One of the latest trends at universities, especially given the on-going economic malaise in the U.S., has been to create centers for entrepreneurship, innovation and economic development. Examples include the University of Florida’s Innovation Square, the University of New Mexico’s Innovate ABQ and Arizona State’s SkySong.
In all of these cases, universities and college towns are attempting to collaborate in what’s been referred to as “town and gown” – live/work/play ventures – in order to mix students with businesspeople. It’s part of a two-fold goal to jumpstart local and state economies and to give students an outlet for their innovational and entrepreneurial urges.
That take on things entails a very infrastructure-heavy approach that requires investment and the cooperation of the university and the local business community, as well as of local and state governments.
The idea is basically to create a complex of buildings, close to both campus and downtown, where students can go and work on their ideas and meet with industry professionals and businesspeople in order to turn those ideas into products and services. Some plans also include entrepreneurship classes and course credit for entrepreneurial ventures.
It may seem like a lot of extra effort just to get students to innovate and connect with those already in the scene, and that excess is precisely the point.
As mentioned above, such live/work/play ventures are designed to focus on holistic economic growth for the entire city: construction jobs to build the new “innovation complex”, residences for the businesspeople who may want to relocate once the project is underway, and finally, places for everyone to eat and shop.
Essentially, live/work/play models are state and local economic rejuvenators masquerading as entrepreneurial incubators. The large scale on which such projects are planned and deployed means that preparation of the next generation of entrepreneurs is not truly the prime concern, given the many other competing demands.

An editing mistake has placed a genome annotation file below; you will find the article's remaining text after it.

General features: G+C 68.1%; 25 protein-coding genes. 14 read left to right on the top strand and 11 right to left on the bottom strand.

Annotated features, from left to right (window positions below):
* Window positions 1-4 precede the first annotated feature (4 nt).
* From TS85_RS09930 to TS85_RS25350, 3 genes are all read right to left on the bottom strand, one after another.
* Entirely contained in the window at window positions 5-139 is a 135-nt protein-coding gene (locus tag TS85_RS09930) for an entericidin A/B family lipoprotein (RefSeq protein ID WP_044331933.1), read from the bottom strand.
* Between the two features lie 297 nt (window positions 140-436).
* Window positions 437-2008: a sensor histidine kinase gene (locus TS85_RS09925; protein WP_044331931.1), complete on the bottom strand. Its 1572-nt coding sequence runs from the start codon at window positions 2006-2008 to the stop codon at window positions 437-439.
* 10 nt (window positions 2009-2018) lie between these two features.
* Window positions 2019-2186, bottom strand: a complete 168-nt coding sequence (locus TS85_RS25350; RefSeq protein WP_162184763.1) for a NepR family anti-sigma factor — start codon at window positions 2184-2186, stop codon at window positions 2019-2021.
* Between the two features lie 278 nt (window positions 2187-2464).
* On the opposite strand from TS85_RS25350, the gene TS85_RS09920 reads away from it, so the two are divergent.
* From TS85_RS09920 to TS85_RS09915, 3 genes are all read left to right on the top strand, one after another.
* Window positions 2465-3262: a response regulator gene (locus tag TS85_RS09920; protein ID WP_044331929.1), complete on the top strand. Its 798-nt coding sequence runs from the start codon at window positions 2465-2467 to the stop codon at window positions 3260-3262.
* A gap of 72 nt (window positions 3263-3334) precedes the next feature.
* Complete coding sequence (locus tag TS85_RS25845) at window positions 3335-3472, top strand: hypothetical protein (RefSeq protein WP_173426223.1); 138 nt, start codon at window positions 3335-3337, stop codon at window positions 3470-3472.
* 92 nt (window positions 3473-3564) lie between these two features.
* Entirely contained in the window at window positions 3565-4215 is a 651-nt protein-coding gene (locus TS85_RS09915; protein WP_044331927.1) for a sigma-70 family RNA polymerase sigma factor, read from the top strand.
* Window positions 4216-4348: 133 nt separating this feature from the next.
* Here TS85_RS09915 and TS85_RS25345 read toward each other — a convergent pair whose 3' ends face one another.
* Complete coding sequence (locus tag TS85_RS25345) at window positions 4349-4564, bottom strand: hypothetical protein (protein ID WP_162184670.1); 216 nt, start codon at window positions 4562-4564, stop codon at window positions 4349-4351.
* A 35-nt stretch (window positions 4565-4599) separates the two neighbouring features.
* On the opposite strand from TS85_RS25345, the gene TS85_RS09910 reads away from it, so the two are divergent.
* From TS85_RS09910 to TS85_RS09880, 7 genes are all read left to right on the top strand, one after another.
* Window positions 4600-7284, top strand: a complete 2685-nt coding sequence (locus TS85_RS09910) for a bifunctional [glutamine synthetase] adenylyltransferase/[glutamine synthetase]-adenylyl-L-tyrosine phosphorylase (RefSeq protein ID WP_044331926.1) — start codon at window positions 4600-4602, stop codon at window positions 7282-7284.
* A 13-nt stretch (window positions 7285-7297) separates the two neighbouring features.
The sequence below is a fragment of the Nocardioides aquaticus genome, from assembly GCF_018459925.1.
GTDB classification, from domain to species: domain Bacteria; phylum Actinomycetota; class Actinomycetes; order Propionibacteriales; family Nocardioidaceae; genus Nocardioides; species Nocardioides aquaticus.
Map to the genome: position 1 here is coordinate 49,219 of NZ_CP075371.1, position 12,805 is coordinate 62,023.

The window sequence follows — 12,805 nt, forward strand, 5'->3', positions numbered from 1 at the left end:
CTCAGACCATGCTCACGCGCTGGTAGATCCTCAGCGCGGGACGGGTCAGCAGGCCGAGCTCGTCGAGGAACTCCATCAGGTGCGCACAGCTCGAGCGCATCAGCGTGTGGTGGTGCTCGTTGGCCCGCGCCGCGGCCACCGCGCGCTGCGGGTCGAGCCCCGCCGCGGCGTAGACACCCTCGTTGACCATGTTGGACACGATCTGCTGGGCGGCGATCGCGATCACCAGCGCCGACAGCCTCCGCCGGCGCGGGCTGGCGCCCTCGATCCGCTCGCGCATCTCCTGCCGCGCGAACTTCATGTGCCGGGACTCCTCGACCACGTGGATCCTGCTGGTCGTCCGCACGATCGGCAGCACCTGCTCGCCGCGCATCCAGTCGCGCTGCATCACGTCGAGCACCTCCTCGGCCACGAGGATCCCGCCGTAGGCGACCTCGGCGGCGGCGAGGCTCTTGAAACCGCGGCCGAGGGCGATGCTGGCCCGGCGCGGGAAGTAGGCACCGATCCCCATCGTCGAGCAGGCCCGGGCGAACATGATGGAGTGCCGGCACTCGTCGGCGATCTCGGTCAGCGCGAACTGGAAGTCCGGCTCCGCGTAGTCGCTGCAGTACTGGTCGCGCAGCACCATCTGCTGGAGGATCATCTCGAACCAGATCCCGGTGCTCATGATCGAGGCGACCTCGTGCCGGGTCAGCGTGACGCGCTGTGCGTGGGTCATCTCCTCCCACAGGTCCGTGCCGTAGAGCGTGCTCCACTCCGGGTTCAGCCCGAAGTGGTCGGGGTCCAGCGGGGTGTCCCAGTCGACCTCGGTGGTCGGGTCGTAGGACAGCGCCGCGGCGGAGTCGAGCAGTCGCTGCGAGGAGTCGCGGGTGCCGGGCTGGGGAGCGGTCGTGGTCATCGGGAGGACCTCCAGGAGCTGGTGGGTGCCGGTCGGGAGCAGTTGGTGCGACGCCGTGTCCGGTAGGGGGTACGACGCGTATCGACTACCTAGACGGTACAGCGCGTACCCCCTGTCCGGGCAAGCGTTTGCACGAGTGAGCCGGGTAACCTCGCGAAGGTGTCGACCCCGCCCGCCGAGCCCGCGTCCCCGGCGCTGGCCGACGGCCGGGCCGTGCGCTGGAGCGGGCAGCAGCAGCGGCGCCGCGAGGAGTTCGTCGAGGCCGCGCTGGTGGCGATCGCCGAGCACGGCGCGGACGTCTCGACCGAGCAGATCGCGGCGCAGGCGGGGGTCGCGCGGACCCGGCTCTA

When attempting to interest students in entrepreneurship, that could be a serious oversight.
An alternative to the live/work/play model is the incubator model, which in the university environment involves small-scale deployment of time and resources to ensure quality over quantity. A good example in the collegiate world comes from the University of New Mexico’s Anderson School of Management.
Anderson has been encouraging high-quality entrepreneurship on a small scale annually for the past 9 years by organizing and holding the UNM Business Plan Competition. UNM students and alumni alike are welcome to compete for the chance to win thousands of dollars to help finance their startup idea (a complete business plan is required), which can be tech or non-tech related.
A recent winner in the tech track was Blackfish Children’s Books Apps, and a recent non-tech track winner was a local food truck business in Albuquerque.
Smaller contests like this do not generate much, if any, economic growth at the local or state level – at least not at first. However, the smaller scale, and the chance to include students and alumni in such a competition, are a better choice for an institution truly interested in fostering an entrepreneurial culture on its campus.
Quite simply, if you want to drive local and state economic growth, then do it, but don’t combine it with an entrepreneurial incubator. Students’ own potentially lucrative ventures are sure to get lost in the shuffle of state and local interests, and the interests of long-established businesses.
At the same time though, there’s no guarantee that such locally-created and locally-financed ventures will stay local. Founders may very well up and move to another part of the country, taking their success and whatever economic benefits they may have created, with them.
There is, however, a third approach that may yet prove its worth.
The co-founder of Urban Outfitters, Scott Belair, is working to create a college campus where students’ sole duty for a semester is to innovate. The campus, attached to Lehigh University, of which Belair is an alumnus, would bring together student innovators with the goal of inventing new products and services and then making them marketable, in the true entrepreneurial spirit.
“I envision a 24-hour campus with hundreds of students,” Belair said in an interview with the Allentown Morning Call. “A place where the ideas never stop coming. This is just the beginning. This is the future.”
The campus will be housed in the former R&D buildings from the now-defunct Bethlehem Steel Corporation, in a possible “take that” to those who say that America’s glory days of production and innovation are behind us.
In a summer-long test run, students already began working on ideas such as a system for ordering blueprints for products online and using a home 3D printer to create them, literally, in-house, and a water filtration system to turn water used for agricultural purposes into potable water.
Live/work/play and incubator models are both established, and they both work, albeit with their own particular drawbacks. Perhaps it’s time to innovate the way we innovate, and to rethink how we introduce students to the entrepreneurial world.
Image credit: CC by Michael Beckwith